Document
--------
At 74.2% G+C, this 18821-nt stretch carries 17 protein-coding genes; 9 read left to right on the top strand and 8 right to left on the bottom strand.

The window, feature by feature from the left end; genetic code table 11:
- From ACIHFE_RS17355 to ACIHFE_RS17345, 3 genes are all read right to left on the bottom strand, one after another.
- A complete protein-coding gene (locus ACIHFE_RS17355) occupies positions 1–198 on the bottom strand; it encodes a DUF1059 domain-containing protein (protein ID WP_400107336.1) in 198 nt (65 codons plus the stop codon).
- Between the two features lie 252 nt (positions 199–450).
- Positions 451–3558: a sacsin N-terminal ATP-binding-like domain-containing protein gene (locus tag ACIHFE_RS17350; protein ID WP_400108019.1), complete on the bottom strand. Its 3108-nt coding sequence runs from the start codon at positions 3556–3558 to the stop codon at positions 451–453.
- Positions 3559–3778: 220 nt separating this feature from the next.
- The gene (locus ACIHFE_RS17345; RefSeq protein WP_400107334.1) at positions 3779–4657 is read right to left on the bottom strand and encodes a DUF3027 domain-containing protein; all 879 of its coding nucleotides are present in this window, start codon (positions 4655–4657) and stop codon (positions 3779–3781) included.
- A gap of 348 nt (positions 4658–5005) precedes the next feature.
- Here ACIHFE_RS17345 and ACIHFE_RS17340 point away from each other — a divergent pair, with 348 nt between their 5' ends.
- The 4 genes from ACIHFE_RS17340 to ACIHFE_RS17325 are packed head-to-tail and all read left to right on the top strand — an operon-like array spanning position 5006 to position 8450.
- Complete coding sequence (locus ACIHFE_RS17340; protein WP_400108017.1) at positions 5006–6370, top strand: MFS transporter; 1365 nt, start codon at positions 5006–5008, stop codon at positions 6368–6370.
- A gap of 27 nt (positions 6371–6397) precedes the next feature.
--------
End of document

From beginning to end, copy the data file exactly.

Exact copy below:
At 74.2% G+C, this 18821-nt stretch carries 17 protein-coding genes; 9 read left to right on the top strand and 8 right to left on the bottom strand.

The window, feature by feature from the left end; genetic code table 11:
- From ACIHFE_RS17355 to ACIHFE_RS17345, 3 genes are all read right to left on the bottom strand, one after another.
- A complete protein-coding gene (locus ACIHFE_RS17355) occupies positions 1–198 on the bottom strand; it encodes a DUF1059 domain-containing protein (protein ID WP_400107336.1) in 198 nt (65 codons plus the stop codon).
- Between the two features lie 252 nt (positions 199–450).
- Positions 451–3558: a sacsin N-terminal ATP-binding-like domain-containing protein gene (locus tag ACIHFE_RS17350; protein ID WP_400108019.1), complete on the bottom strand. Its 3108-nt coding sequence runs from the start codon at positions 3556–3558 to the stop codon at positions 451–453.
- Positions 3559–3778: 220 nt separating this feature from the next.
- The gene (locus ACIHFE_RS17345; RefSeq protein WP_400107334.1) at positions 3779–4657 is read right to left on the bottom strand and encodes a DUF3027 domain-containing protein; all 879 of its coding nucleotides are present in this window, start codon (positions 4655–4657) and stop codon (positions 3779–3781) included.
- A gap of 348 nt (positions 4658–5005) precedes the next feature.
- Here ACIHFE_RS17345 and ACIHFE_RS17340 point away from each other — a divergent pair, with 348 nt between their 5' ends.
- The 4 genes from ACIHFE_RS17340 to ACIHFE_RS17325 are packed head-to-tail and all read left to right on the top strand — an operon-like array spanning position 5006 to position 8450.
- Complete coding sequence (locus ACIHFE_RS17340; protein WP_400108017.1) at positions 5006–6370, top strand: MFS transporter; 1365 nt, start codon at positions 5006–5008, stop codon at positions 6368–6370.
- A gap of 27 nt (positions 6371–6397) precedes the next feature.